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No. 023 [from The Spectator]
by [?]

Sextus Quintus was not of so generous and forgiving a Temper. Upon his being made Pope, the statue of Pasquin was one Night dressed in a very dirty Shirt, with an Excuse written under it, that he was forced to wear foul Linnen, because his Laundress was made a Princess. This was a Reflection upon the Pope’s Sister, who, before the Promotion of her Brother, was in those mean Circumstances that Pasquin represented her. As this Pasquinade made a great noise in Rome, the Pope offered a Considerable Sum of Mony to any Person that should discover the Author of it. The Author, relying upon his Holiness’s Generosity, as also on some private Overtures which he had received from him, made the Discovery himself; upon which the Pope gave him the Reward he had promised, but at the same time, to disable the Satyrist for the future, ordered his Tongue to be cut out, and both his Hands to be chopped off. [5] Aretine [6] is too trite an instance. Every

one knows that all the Kings of Europe were his tributaries. Nay, there is a Letter of his extant, in which he makes his Boasts that he had laid the Sophi of Persia under Contribution.

Though in the various Examples which I have here drawn together, these several great Men behaved themselves very differently towards the Wits of the Age who had reproached them, they all of them plainly showed that they were very sensible of their Reproaches, and consequently that they received them as very great Injuries. For my own part, I would never trust a Man that I thought was capable of giving these secret Wounds, and cannot but think that he would hurt the Person, whose Reputation he thus assaults, in his Body or in his Fortune, could he do it with the same Security. There is indeed something very barbarous and inhuman in the ordinary Scriblers of Lampoons. An Innocent young Lady shall be exposed, for an unhappy Feature. A Father of a Family turn’d to Ridicule, for some domestick Calamity. A Wife be made uneasy all her Life, for a misinterpreted Word or Action. Nay, a good, a temperate, and a just Man, shall be put out of Countenance, by the Representation of those Qualities that should do him Honour. So pernicious a thing is Wit, when it is not tempered with Virtue and Humanity.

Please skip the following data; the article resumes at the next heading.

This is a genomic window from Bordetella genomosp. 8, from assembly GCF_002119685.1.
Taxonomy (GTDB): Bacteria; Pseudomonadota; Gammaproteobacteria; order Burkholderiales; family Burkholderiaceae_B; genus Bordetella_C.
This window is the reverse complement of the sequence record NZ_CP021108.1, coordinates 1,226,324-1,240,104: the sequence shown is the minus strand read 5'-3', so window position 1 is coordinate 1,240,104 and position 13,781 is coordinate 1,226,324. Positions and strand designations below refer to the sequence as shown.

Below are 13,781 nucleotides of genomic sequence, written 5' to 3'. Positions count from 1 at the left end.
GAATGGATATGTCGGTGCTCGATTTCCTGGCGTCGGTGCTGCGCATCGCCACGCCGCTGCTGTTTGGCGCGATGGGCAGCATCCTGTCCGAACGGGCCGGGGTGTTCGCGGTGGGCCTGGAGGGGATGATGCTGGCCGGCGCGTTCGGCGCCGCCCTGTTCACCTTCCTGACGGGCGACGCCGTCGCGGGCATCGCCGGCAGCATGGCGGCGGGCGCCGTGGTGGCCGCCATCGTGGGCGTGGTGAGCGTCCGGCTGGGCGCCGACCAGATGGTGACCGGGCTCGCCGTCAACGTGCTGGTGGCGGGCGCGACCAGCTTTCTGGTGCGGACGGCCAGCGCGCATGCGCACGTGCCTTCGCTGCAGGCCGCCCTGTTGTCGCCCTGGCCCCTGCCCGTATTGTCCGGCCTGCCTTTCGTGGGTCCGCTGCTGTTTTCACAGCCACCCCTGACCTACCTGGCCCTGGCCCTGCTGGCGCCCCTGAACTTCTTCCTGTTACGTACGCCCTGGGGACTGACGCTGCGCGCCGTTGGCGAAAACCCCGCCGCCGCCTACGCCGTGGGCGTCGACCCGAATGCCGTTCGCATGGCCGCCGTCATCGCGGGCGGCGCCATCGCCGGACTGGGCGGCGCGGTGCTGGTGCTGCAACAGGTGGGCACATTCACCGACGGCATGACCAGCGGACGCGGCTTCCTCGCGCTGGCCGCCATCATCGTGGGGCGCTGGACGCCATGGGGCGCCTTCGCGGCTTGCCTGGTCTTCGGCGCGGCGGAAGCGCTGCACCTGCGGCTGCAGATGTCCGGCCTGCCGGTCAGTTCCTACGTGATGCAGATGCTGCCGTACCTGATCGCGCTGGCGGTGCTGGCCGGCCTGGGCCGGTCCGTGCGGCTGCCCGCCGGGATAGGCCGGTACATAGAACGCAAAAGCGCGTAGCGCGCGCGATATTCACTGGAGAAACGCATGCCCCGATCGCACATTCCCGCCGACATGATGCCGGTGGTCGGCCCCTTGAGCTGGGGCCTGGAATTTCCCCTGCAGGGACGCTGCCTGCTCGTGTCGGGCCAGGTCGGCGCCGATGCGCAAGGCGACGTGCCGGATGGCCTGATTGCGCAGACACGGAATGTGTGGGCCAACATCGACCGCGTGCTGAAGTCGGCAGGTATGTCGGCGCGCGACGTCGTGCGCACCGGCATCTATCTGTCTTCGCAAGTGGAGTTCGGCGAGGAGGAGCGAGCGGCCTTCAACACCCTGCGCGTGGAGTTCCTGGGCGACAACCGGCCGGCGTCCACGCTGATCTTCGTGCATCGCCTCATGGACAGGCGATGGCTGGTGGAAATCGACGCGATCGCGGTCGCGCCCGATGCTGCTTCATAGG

I have indeed heard of heedless, inconsiderate Writers, that without any Malice have sacrificed the Reputation of their Friends and Acquaintance to a certain Levity of Temper, and a silly Ambition of distinguishing themselves by a Spirit of Raillery and Satyr: As if it were not infinitely more honourable to be a Good-natured Man than a Wit. Where there is this little petulant Humour in an Author, he is often very mischievous without designing to be so. For which Reason I always lay it down as a Rule, that an indiscreet Man is more hurtful than an ill-natured one; for as the former will only attack his Enemies, and those he wishes ill to, the other injures indifferently both Friends and Foes. I cannot forbear, on this occasion, transcribing a Fable out of Sir Roger l’Estrange, [7] which accidentally lies before me.

‘A company of Waggish Boys were watching of Frogs at the side of a Pond, and still as any of ’em put up their Heads, they’d be pelting them down again with Stones. Children (says one of the Frogs), you never consider that though this may be Play to you, ’tis Death to us.’

As this Week is in a manner set apart and dedicated to Serious Thoughts, [8] I shall indulge my self in such Speculations as may not be altogether unsuitable to the Season; and in the mean time, as the settling in our selves a Charitable Frame of Mind is a Work very proper for the Time, I have in this Paper endeavoured to expose that particular Breach of Charity which has been generally over-looked by Divines, because they are but few who can be guilty of it.